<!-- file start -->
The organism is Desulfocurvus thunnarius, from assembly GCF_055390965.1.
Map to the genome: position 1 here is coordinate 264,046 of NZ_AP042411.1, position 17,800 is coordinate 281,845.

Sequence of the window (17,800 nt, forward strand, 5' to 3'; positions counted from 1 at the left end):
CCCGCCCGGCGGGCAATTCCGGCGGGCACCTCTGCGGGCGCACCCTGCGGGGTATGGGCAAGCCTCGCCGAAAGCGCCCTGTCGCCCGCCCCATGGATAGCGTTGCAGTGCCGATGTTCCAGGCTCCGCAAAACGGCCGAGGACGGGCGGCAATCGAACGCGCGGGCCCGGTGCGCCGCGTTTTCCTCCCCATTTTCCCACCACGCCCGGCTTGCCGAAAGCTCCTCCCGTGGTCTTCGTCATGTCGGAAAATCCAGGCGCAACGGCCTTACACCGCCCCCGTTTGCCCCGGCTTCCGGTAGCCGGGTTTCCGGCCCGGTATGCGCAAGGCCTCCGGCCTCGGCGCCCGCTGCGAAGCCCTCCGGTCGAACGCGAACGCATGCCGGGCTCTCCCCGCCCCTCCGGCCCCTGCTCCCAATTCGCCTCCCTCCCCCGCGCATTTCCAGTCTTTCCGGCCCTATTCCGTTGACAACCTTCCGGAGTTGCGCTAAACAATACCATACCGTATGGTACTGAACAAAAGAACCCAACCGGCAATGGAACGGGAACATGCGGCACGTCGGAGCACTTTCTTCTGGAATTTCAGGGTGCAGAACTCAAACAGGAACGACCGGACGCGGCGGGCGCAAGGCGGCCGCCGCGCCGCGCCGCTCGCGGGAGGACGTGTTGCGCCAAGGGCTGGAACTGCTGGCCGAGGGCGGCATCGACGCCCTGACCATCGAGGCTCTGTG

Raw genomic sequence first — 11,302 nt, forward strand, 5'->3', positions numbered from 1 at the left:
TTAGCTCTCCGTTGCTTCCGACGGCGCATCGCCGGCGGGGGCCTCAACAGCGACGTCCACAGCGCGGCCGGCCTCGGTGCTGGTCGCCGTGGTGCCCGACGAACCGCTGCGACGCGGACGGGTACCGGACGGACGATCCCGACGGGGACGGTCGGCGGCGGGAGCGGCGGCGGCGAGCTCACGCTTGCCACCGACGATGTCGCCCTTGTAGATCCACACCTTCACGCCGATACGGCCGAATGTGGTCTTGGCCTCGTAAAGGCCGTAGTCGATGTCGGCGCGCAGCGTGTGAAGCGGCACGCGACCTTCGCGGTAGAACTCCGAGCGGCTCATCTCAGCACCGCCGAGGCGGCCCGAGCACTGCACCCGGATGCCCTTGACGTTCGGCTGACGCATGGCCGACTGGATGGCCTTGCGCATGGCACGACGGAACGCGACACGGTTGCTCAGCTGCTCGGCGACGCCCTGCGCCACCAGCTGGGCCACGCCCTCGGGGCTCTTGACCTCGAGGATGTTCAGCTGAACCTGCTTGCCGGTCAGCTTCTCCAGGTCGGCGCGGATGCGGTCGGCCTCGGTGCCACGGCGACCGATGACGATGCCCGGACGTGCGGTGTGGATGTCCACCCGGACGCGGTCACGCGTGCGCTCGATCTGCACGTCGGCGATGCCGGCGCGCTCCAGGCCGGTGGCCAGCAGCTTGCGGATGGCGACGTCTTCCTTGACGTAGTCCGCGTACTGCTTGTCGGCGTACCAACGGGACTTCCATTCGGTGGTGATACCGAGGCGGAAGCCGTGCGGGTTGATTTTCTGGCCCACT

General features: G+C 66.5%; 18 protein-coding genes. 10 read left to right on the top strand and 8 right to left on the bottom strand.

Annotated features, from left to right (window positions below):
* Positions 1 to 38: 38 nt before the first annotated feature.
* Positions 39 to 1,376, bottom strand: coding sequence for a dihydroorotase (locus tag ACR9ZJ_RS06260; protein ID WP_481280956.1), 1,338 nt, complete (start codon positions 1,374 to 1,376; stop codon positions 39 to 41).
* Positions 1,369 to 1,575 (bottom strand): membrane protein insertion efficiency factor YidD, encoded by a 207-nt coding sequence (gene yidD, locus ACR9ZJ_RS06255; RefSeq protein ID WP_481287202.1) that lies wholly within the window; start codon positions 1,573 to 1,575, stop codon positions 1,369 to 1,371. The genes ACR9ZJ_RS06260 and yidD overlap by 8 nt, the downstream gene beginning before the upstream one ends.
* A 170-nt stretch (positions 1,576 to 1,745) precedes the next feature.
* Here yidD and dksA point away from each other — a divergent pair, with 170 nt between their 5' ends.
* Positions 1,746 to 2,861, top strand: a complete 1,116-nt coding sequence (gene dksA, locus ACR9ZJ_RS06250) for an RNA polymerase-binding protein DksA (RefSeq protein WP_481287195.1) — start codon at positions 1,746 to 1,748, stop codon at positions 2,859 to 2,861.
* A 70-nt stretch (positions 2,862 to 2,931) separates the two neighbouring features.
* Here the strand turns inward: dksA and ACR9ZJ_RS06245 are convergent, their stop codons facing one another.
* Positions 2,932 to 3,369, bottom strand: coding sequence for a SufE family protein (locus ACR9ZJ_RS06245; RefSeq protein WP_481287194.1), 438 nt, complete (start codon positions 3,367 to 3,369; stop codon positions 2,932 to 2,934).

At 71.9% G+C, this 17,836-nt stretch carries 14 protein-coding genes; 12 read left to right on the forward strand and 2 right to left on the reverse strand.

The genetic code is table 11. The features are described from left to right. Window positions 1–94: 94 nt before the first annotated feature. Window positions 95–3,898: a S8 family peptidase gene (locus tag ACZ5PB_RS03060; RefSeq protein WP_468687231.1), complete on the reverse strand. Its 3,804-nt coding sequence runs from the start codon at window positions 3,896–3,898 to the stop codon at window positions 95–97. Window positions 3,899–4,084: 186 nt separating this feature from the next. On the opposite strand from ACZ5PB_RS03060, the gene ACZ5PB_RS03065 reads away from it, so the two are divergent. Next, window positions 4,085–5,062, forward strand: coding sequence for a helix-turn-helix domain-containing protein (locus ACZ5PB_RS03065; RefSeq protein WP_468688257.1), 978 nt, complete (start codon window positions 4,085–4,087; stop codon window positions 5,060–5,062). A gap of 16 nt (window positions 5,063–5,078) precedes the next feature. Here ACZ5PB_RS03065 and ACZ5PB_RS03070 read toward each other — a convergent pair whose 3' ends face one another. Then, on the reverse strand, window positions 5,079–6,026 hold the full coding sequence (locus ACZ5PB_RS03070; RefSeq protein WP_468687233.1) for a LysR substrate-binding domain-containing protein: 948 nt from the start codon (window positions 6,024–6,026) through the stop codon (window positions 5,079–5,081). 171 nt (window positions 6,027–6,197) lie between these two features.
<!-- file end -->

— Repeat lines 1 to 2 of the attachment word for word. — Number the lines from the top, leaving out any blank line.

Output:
The organism is Desulfocurvus thunnarius, from assembly GCF_055390965.1.
Map to the genome: position 1 here is coordinate 264,046 of NZ_AP042411.1, position 17,800 is coordinate 281,845.